After weeks of living in e-harmony, Cole asked for help.“It was maybe dollars. As Montgomery’s heart grew, so did Cole’s requests.
“Yes, I fell in love with the idea of this man,” said Montgomery Two years and one million dollars later, Cole confessed: it was just a scam.
Experts say if you haven’t met face to face, or if you haven’t known the person for a long time, never, ever send them money.
Also read the fine print on the dating site, most of them don’t run background checks on their users.
Just in time for Valentine's Day, the FBI is warning of online dating scams.
The bureau received more than 15,000 reports linked to romance scams last year with more than half of those complaints involving losses of money.
"I wasn't lonely, That's where the widowed mother of four met a British businessman who called himself Eric Cole.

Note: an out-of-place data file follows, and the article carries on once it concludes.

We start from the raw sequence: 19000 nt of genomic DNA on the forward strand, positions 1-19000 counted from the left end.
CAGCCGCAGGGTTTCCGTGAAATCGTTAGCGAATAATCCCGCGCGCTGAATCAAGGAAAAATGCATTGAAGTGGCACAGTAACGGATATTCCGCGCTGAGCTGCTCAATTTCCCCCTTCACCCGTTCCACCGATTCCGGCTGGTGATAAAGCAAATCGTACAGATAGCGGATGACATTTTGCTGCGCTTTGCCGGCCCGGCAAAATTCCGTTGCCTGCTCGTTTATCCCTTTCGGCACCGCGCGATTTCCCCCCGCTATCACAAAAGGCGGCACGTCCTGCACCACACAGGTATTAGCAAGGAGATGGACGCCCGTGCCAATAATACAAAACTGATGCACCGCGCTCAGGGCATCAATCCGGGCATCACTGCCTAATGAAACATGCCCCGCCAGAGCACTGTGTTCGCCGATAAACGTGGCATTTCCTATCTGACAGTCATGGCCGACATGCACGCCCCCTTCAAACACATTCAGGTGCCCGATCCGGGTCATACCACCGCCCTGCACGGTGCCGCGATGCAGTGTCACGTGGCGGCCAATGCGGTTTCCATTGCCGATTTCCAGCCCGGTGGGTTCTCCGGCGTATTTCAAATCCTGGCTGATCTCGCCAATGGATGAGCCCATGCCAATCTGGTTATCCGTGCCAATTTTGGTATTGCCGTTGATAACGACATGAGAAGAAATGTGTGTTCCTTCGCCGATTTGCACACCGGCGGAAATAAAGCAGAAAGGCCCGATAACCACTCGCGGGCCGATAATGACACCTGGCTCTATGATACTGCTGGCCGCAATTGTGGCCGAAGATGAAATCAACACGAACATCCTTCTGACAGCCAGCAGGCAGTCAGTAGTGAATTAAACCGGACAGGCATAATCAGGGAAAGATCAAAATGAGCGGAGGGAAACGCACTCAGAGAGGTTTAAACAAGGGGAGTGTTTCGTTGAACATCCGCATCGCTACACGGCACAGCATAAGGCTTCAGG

She never dreamed her love letters would later be at the heart of an FBI investigation.“A lot of things happened over 2 years as you can imagine, and I sent him a lot of money,” said Montgomery. That’s a lot of money.”“That’s not the first 7-figure loss that I’ve even heard of,” said FBI Supervisory Special Agent Jason Manar.He needed money in a hurry or he’d be thrown out of the country just a few months shy of earning his degree.Candace wired him the small sum without hesitation – but when he contacted her a few weeks later saying he needed a much bigger sum to pay legal bills, she realized she was being scammed.S., nothing will happen.“I think there needs to be a lot more to be done to protect the profiles and to protect… PI’s like Reggie say don't be afraid to research your possible love interest’s name, phone number and email through Google.Run their profile picture through a Google image search, and check their name in online court records.“You'd certainly like to know if the guy you just had coffee with and you thought was pretty cute was involved in a stalking case,” said Reggie.